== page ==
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Int. Med. Educ., Volume 3, Issue 3 (September 2024) – 5 articles

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18 pages, 492 KiB  
Article
Design and Assessment of a Multidisciplinary Training Programme on Child Abuse and Child Protection for Medical Students Comprising Coursework and a Seminar
by Edem Magdalene Afua Tette, Ebenezer V. Badoe, Nyonuku A. Baddoo, Henry J. O. Lawson, Samuel Pie, Edmund T. Nartey and Margaret Y. Lartey
Int. Med. Educ. 2024, 3(3), 239-256; https://doi.org/10.3390/ime3030020 - 27 Jun 2024
Viewed by 246
Abstract
Child abuse affects millions of children globally. Comprehensive training is essential to promote its recognition and trigger appropriate responses to prevent missed opportunities for intervention. We describe a child abuse and child protection training programme for University of Ghana Medical School students and [...] Read more.
Child abuse affects millions of children globally. Comprehensive training is essential to promote its recognition and trigger appropriate responses to prevent missed opportunities for intervention. We describe a child abuse and child protection training programme for University of Ghana Medical School students and the cross-sectional survey of student assessment at the end. The programme comprised a lectures, dissertations, community surveys, case reports, public health advocacy topics, and poster designs. These were carried out as part of regular coursework in community health, using individual and group—methods. It culminated in a one-day whole-class seminar after their final examinations with completion and analyses of self-administered student assessment questionnaires. The seminar comprised nineteen 10-min oral presentations, twelve poster presentations on community surveys and dissertations, nine educative posters, three leaflets and a question-and-answer session. The training involved 208 students, and 126 completed the questionnaires. The majority of the students had good knowledge (80–100%). They correctly identified the types (91%), risk factors (87%), and gained clarity in selected areas. Added benefits were awards, a book of abstracts and summaries, policy brief and continuous professional development points for doctors. This training programme exemplifies the establishment of medical education in the context of the needs of the population to—be served. Full article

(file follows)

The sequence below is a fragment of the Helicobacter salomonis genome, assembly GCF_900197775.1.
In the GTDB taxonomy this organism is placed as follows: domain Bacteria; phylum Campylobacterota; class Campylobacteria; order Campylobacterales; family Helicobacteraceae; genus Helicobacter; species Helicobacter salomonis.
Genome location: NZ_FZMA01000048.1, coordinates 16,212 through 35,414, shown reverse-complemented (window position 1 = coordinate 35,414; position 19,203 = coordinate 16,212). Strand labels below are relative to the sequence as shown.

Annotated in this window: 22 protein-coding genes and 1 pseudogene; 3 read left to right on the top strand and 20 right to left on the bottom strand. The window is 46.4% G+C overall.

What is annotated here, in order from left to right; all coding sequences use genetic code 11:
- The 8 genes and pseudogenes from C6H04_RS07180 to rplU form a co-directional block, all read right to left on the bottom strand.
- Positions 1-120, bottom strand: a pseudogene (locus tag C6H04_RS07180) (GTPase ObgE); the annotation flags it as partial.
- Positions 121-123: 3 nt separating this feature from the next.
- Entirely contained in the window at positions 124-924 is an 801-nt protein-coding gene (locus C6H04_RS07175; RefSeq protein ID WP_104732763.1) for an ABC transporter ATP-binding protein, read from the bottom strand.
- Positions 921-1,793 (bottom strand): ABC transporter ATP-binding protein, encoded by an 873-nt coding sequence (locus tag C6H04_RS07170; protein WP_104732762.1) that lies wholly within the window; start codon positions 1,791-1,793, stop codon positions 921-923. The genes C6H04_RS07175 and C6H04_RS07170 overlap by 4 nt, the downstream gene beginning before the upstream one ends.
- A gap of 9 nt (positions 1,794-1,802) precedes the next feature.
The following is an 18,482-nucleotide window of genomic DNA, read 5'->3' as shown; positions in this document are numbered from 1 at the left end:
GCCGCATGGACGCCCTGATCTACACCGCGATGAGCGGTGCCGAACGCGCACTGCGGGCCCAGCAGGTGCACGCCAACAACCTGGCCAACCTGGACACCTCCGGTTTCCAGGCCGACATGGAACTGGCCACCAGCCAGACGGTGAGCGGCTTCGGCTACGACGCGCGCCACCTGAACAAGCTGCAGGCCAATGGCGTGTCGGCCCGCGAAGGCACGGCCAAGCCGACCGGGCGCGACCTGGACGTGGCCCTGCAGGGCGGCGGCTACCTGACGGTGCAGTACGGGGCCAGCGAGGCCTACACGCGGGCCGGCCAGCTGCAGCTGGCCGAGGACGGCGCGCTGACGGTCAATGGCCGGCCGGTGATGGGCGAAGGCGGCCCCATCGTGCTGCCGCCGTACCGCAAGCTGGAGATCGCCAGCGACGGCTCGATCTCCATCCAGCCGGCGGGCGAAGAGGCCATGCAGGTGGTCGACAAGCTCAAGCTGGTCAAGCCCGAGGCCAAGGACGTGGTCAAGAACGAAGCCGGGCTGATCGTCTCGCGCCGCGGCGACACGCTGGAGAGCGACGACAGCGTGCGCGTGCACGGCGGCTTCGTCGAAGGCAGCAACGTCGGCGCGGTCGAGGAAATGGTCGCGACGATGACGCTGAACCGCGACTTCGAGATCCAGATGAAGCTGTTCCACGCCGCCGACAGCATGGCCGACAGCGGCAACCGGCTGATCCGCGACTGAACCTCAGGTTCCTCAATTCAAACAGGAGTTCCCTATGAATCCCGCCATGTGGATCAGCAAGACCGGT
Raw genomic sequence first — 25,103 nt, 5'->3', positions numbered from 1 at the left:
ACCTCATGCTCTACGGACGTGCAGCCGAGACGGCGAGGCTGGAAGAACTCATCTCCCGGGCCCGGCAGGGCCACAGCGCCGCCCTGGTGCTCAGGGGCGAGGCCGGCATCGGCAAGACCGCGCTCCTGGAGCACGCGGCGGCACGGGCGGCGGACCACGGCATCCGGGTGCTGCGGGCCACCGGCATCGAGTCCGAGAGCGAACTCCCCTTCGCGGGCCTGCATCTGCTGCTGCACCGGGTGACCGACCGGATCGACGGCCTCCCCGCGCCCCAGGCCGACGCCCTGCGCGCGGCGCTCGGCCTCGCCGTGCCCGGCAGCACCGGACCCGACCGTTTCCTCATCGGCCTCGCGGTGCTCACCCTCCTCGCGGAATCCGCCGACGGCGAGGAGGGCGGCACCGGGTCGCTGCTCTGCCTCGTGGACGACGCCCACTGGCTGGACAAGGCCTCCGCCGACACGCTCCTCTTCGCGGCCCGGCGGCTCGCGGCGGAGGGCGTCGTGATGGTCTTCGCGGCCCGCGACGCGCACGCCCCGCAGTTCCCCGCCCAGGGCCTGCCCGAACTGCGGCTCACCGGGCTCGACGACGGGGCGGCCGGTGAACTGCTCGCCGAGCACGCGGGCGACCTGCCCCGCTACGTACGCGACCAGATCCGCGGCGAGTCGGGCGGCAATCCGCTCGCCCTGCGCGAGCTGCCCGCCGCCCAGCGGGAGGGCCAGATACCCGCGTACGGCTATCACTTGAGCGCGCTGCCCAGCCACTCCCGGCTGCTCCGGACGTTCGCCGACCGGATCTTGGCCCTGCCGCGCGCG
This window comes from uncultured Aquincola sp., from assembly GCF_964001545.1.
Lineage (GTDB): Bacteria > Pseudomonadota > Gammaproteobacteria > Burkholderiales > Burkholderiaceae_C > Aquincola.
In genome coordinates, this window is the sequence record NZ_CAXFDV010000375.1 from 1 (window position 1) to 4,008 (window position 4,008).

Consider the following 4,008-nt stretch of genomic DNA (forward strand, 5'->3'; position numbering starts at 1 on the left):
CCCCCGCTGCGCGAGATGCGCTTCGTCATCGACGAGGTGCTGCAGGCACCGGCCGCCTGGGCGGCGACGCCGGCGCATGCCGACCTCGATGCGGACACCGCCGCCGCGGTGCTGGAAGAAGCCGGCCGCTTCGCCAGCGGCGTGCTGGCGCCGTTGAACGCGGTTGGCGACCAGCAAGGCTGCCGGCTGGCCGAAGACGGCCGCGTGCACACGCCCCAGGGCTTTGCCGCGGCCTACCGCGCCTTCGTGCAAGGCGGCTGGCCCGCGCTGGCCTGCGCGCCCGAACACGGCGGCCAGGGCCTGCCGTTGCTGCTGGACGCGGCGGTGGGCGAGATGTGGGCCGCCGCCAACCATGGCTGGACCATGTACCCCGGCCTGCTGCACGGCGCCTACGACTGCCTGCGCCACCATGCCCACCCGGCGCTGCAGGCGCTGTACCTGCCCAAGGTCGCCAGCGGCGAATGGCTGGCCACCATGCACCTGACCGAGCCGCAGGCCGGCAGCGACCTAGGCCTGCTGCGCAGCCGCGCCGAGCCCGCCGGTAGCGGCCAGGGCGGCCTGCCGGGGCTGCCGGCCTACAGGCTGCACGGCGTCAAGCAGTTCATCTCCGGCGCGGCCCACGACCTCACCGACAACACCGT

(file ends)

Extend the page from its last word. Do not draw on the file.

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10 pages, 215 KiB  
Article
Exploring Progression: A Case Study on Student Performance Using the National Clinical Assessment Tool in Emergency Medicine
by Xiaomei Song and Derek Schaller
Int. Med. Educ. 2024, 3(3), 229-238; https://doi.org/10.3390/ime3030019 - 27 Jun 2024
Viewed by 150
Abstract
Entrustable Professional Activities-based (EPAs-based) assessments gained much interest among clinical educators, especially after the AAMC publication in 2014. In 2016, a standardized tool, the National Clinical Assessment Tool for Medical Students in Emergency Medicine (NCAT-EM), was developed at a national conference. Since 2018, [...] Read more.
Entrustable Professional Activities-based (EPAs-based) assessments gained much interest among clinical educators, especially after the AAMC publication in 2014. In 2016, a standardized tool, the National Clinical Assessment Tool for Medical Students in Emergency Medicine (NCAT-EM), was developed at a national conference. Since 2018, the modified NCAT-EM has been used at Central Michigan University School of Medicine at shift ends, midway through clerkships, and upon completion of the clerkship. This empirical study analyzed student performance progression in order to enhance school assessment practices and inform future action plans. Descriptive and inferential statistics were calculated. During the 2021–2022 academic year, 89 faculty and residents assessed 97 students on 238 submission days. The students generally received multiple sets of daily shift feedback. Two domains, note writing and practice-based learning, showed significant differences between the mid-clerkship formative and summative scoring. Professionalism issues were evident with this cohort of students. The study provides some validity evidence regarding student performance and progression within the context. The NCAT-EM provides values and benefits as evidenced by the substantial volume of assessor feedback during its fourth year of implementation. This study provides directions for future action plans for faculty training, promising continuous improvement in emergency medicine assessment practices. Full article
17 pages, 558 KiB  
Article
Validity Evidence for Using the Situational Motivation Scale to Assess Pre-Clerkship Medical Student Motivation
by Brian Wasicek and Douglas McHugh
Int. Med. Educ. 2024, 3(3), 212-228; https://doi.org/10.3390/ime3030018 - 26 Jun 2024
Viewed by 584
Abstract
Motivation is essential in education, with highly motivated learners engaging more deeply with content and more ably transferring knowledge to new contexts. However, the validity of scales to measure motivation has been underexplored in pre-clerkship medical education. This study evaluates the validity of [...] Read more.